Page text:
GREENE: Do you feel like you haven't gotten enough attention, as much as you should be getting?

GRAVES: I do. And I know this isn't a hurricane where you have days that lead up to this disaster. But it's really amazing. The devastation is profound and just goes for tens and tens of miles in every direction. It's a pretty incredible disaster.

GREENE: What does it look like, as you look at those miles and miles?

GRAVES: You can literally get into a car, and I could take you on a ride for probably 30 or 40 miles. And all you would see is 10-foot piles of debris in front of every single home and business in our community.

GREENE: So what are you telling constituents as they deal with just devastation like that?

GRAVES: David, I'll tell you. I don't think I've cried since I was a kid. And the number of times that I've embraced people with tears in my eyes over the past several days is - it's just amazing - you know, people standing there saying, I just lost both of my cars. I lost my home. I lost all my clothes. I lost my appliances. I lost all my family heirlooms and pictures. What do I do?

And I got to tell you, it's really difficult giving them a good answer because the traditional response to a disaster like this simply doesn't address even the fundamental needs that many people in this community have right now.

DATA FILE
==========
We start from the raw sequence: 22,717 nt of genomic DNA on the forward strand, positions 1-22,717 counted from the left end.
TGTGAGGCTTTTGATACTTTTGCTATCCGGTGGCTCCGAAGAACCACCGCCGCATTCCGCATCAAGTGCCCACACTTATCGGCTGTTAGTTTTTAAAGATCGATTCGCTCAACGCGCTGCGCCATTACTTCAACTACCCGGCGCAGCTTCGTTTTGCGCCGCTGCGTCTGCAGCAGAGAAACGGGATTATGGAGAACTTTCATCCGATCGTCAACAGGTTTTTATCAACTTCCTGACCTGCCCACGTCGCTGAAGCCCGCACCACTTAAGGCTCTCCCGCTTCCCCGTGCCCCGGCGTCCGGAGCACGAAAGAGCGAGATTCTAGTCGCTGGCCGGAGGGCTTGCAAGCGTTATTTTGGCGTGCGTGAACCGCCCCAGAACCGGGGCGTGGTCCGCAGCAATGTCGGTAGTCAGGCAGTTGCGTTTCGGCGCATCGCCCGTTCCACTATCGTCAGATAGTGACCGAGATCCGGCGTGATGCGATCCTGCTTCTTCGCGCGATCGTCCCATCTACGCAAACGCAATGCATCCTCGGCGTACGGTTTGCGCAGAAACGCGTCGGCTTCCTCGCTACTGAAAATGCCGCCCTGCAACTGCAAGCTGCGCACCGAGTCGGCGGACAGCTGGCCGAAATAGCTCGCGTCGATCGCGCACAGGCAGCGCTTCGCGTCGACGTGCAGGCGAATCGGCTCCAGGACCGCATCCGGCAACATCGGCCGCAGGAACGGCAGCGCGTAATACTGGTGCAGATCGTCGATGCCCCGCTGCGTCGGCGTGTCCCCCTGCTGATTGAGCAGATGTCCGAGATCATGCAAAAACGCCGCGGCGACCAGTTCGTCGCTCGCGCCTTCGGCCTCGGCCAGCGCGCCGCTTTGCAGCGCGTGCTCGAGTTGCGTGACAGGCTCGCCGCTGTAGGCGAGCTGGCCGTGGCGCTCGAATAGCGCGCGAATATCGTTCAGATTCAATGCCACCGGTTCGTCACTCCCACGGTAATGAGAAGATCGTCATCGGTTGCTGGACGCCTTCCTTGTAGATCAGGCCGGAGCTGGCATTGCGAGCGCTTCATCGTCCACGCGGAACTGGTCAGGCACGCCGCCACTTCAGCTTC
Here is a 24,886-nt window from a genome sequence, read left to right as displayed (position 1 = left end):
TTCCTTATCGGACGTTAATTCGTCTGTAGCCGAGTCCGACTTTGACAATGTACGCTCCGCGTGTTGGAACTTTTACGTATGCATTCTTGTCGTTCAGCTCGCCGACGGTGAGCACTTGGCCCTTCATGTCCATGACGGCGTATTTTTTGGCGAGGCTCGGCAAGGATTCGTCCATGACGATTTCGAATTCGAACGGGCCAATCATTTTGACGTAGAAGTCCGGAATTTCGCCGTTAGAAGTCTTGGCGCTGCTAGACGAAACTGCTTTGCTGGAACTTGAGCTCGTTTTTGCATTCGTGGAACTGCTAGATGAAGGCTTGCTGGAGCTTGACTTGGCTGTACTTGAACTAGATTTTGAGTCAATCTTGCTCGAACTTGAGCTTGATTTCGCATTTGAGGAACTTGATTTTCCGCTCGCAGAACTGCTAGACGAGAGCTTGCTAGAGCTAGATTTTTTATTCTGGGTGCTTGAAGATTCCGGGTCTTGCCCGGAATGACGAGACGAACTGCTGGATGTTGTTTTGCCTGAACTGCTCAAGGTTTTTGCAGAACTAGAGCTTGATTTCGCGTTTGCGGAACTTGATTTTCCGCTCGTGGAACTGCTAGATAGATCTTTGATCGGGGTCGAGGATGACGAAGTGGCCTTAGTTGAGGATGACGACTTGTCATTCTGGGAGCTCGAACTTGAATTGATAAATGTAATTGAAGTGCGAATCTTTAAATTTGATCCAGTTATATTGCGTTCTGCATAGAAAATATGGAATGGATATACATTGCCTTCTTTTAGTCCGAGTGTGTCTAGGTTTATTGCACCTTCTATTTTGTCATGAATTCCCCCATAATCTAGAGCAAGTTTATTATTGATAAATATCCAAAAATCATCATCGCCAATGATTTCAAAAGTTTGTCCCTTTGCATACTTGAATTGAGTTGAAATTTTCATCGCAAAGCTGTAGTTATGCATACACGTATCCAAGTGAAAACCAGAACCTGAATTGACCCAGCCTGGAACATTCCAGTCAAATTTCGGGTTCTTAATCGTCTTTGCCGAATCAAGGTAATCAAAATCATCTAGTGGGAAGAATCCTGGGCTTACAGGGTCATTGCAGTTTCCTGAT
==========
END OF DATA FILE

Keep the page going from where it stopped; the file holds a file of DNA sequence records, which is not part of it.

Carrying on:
GREENE: You say traditional response. I mean, there is some aid money that's automatically - comes through. But a lot of people are saying the federal government needs to do a lot more. And I just wonder, I mean, it's - you know, it's Republicans, your party, who are often very wary of federal spending in times of disasters and other times. What are you telling your fellow Republicans right now?

GRAVES: Look, you're right. And I want to be clear. I'm a fiscal conservative as well. However, in this situation, when FEMA comes in and offers folks - I think I've been told - on average, two to $3,000 for a situation like this - let me be clear. You have traditional disasters. And I've been through oil spill, flooding, hurricanes. I've worked all those.

This is just very different in that this - we had 31 inches of rain in some of these areas. That is the annual average national rainfall, meaning that's the average rainfall in a year's time for the United States. And we got it in just a couple days.